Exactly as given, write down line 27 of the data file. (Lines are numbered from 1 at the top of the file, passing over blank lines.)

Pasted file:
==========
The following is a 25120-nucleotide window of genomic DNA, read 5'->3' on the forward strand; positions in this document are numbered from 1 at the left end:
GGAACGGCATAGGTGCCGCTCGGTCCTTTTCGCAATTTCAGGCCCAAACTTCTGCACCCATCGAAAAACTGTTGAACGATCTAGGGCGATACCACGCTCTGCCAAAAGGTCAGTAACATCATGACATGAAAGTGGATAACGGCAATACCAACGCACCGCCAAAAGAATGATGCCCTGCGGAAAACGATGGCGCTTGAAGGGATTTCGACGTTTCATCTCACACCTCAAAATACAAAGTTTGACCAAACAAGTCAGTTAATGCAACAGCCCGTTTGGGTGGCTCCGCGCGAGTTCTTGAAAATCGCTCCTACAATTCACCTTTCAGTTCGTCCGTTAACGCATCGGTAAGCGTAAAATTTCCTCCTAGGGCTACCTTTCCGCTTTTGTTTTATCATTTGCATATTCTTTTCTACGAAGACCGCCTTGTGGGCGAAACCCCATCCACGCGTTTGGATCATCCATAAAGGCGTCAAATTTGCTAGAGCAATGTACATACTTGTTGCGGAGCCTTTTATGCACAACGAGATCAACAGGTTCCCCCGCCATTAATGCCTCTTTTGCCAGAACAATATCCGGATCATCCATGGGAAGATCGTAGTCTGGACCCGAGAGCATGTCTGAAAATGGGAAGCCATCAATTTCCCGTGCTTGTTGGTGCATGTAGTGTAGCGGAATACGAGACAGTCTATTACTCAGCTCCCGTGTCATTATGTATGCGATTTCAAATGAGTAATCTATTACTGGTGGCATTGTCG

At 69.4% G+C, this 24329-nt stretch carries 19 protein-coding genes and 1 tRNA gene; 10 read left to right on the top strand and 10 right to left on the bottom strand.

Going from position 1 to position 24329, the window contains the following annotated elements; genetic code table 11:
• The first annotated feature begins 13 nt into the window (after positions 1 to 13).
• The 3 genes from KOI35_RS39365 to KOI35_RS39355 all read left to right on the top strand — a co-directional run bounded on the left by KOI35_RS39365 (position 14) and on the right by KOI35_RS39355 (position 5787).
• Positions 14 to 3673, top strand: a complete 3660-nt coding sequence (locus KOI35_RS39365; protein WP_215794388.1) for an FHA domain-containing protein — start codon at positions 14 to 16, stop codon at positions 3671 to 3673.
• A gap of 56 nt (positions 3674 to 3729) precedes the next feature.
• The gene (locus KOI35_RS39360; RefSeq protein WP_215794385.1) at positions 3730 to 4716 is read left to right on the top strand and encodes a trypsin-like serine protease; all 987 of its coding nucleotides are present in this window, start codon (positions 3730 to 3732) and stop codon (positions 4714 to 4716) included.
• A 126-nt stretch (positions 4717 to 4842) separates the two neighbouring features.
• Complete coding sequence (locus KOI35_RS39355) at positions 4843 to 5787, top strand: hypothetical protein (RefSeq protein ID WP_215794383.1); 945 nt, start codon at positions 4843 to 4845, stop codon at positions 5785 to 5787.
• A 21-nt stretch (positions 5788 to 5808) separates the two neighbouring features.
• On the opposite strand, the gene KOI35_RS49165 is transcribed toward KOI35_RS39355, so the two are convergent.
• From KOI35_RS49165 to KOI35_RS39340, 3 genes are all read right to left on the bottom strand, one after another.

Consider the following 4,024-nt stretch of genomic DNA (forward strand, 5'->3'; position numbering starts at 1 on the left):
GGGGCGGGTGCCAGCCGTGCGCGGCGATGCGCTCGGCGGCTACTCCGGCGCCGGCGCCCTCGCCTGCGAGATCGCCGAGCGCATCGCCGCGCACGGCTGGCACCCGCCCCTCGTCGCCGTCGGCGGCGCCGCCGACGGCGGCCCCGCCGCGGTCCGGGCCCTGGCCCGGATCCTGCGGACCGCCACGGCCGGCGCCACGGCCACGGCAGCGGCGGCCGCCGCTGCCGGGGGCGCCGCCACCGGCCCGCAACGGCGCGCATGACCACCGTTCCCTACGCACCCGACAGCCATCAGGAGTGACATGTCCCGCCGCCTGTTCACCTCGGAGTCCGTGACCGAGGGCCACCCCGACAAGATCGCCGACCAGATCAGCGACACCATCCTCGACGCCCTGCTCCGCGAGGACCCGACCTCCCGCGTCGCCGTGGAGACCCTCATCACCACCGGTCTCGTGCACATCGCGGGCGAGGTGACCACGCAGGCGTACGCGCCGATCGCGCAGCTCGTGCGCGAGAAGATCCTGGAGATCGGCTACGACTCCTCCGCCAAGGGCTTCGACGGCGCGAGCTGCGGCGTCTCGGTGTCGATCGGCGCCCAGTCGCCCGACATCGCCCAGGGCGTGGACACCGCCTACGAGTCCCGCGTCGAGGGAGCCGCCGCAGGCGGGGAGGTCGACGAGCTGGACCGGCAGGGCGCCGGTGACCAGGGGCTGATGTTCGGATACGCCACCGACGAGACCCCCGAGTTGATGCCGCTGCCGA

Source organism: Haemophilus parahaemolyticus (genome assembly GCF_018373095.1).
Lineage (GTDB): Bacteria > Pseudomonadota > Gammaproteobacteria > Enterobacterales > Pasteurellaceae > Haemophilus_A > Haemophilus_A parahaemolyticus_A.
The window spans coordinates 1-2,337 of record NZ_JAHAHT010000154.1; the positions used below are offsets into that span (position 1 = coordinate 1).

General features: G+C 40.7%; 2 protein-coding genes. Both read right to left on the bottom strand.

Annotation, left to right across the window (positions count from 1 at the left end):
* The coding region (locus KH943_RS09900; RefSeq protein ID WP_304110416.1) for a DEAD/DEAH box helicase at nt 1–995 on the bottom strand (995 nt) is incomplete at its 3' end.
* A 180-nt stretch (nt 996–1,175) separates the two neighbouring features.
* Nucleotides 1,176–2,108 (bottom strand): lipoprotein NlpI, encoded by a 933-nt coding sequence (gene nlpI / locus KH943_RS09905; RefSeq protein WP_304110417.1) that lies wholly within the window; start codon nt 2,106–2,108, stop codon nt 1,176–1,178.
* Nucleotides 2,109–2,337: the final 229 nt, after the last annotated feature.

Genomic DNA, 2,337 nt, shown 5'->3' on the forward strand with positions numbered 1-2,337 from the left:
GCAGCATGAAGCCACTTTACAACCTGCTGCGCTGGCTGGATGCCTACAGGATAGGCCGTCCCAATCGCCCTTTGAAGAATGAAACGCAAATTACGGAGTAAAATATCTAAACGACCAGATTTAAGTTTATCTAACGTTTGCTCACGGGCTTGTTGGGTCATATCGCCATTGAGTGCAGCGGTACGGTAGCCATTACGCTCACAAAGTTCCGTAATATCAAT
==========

GCAGCATGAAGCCACTTTACAACCTGCTGCGCTGGCTGGATGCCTACAGGATAGGCCGTCCCAATCGCCCTTTGAAGAATGAAACGCAAATTACGGAGTAAAATATCTAAACGACCAGATTTAAGTTTATCTAACGTTTGCTCACGGGCTTGTTGGGTCATATCGCCATTGAGTGCAGCGGTACGGTAGCCATTACGCTCACAAAGTTCCGTAATATCAAT